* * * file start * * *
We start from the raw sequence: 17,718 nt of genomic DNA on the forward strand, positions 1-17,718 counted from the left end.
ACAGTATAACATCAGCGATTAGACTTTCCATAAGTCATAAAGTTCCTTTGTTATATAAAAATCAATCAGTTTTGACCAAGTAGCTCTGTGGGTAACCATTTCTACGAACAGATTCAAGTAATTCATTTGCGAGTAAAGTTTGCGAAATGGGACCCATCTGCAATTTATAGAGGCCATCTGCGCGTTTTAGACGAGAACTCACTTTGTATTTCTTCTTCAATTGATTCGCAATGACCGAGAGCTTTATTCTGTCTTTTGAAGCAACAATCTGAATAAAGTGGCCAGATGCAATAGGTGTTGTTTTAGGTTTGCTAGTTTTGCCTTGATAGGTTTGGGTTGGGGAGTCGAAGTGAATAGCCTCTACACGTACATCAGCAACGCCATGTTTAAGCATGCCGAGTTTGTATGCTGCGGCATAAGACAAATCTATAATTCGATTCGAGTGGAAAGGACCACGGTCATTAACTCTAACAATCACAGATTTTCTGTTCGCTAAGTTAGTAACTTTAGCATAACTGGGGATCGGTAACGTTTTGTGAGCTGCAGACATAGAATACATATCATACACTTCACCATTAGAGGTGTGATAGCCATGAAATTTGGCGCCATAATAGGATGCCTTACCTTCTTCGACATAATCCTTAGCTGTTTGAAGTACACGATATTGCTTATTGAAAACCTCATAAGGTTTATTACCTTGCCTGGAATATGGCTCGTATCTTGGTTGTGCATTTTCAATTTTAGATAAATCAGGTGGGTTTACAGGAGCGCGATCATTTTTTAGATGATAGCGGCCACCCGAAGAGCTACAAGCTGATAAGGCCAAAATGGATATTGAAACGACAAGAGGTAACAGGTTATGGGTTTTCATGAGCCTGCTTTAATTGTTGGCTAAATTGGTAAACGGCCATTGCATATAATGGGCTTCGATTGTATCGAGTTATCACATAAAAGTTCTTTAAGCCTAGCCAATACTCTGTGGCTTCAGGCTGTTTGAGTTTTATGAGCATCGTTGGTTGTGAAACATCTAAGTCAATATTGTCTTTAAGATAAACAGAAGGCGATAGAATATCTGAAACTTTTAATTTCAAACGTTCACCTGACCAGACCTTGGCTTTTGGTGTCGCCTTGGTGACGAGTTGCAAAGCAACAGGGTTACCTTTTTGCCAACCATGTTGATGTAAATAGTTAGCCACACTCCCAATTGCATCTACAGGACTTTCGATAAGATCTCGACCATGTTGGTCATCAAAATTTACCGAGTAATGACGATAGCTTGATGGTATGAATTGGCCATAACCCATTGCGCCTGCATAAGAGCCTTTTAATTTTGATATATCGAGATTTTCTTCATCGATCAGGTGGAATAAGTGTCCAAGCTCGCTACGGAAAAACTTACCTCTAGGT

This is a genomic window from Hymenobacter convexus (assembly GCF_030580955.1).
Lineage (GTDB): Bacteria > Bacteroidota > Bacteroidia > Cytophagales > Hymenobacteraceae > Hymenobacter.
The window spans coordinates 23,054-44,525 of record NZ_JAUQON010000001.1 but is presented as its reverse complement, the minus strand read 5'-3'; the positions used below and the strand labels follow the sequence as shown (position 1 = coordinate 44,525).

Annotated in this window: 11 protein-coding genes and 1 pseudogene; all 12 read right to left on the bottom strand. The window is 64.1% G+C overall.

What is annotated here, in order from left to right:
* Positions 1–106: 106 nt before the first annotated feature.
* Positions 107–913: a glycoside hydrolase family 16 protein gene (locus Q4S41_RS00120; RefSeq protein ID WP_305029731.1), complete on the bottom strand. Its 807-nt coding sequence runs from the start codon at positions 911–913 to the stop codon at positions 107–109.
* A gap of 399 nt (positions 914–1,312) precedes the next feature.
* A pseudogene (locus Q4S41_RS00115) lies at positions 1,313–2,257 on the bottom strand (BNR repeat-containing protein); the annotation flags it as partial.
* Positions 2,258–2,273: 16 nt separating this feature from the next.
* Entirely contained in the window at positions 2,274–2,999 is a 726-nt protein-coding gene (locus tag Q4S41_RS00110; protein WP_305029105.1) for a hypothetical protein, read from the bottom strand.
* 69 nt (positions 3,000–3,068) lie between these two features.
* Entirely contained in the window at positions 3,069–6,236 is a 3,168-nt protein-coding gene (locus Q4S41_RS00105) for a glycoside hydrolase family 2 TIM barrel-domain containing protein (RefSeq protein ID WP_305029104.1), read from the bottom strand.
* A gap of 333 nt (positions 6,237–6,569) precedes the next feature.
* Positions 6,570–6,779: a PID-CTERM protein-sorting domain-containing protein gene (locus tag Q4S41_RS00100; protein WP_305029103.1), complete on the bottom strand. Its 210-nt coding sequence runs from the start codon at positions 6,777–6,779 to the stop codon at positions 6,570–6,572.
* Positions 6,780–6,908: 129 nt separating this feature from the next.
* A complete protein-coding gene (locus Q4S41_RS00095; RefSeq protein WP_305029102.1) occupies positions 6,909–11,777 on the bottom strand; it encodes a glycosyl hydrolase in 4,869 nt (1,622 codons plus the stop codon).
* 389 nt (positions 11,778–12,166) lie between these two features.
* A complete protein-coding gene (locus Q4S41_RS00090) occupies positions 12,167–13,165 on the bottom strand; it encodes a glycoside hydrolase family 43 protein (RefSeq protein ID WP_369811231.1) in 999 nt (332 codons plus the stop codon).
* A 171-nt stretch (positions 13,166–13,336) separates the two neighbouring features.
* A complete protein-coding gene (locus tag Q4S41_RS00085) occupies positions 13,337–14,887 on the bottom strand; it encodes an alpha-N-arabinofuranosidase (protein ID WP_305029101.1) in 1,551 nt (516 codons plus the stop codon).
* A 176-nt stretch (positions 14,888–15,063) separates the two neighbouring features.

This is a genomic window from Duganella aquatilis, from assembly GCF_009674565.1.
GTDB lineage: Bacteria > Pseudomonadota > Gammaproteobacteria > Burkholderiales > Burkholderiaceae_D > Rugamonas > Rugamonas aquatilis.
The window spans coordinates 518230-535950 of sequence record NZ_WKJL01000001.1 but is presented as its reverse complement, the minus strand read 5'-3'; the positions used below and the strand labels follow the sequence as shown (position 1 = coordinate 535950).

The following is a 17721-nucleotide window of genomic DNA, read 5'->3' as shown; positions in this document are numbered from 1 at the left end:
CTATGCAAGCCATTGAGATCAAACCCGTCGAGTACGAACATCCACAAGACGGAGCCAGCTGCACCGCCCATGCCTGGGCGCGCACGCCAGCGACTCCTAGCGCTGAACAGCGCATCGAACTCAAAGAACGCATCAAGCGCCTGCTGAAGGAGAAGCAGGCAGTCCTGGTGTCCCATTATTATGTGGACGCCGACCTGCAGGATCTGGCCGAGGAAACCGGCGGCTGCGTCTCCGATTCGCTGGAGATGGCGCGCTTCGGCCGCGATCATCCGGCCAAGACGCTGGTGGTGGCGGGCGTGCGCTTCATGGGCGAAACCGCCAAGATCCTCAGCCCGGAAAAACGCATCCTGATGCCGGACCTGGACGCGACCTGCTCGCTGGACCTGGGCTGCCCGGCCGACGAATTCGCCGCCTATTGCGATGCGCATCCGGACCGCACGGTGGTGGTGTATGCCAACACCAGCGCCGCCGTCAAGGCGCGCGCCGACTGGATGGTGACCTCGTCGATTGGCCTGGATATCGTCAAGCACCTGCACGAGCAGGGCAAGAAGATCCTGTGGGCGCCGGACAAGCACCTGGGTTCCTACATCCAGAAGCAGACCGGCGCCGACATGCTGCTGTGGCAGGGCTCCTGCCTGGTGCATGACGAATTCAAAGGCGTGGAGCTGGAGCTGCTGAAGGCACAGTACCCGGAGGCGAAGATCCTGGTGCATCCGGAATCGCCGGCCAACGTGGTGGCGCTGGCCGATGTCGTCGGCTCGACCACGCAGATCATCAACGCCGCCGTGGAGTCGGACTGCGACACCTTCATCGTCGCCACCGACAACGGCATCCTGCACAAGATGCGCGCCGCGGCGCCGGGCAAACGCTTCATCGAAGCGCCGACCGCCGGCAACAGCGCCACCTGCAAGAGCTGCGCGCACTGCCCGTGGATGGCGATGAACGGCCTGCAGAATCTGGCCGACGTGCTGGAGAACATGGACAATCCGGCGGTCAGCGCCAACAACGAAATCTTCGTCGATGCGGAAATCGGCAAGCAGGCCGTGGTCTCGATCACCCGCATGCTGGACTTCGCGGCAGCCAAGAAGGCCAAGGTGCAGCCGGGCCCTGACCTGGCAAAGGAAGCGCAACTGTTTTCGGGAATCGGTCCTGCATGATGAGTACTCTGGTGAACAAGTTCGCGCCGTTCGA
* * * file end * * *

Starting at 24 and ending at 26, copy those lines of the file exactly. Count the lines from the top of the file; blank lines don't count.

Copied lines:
* A 176-nt stretch (positions 14,888–15,063) separates the two neighbouring features.

This is a genomic window from Duganella aquatilis, from assembly GCF_009674565.1.
GTDB lineage: Bacteria > Pseudomonadota > Gammaproteobacteria > Burkholderiales > Burkholderiaceae_D > Rugamonas > Rugamonas aquatilis.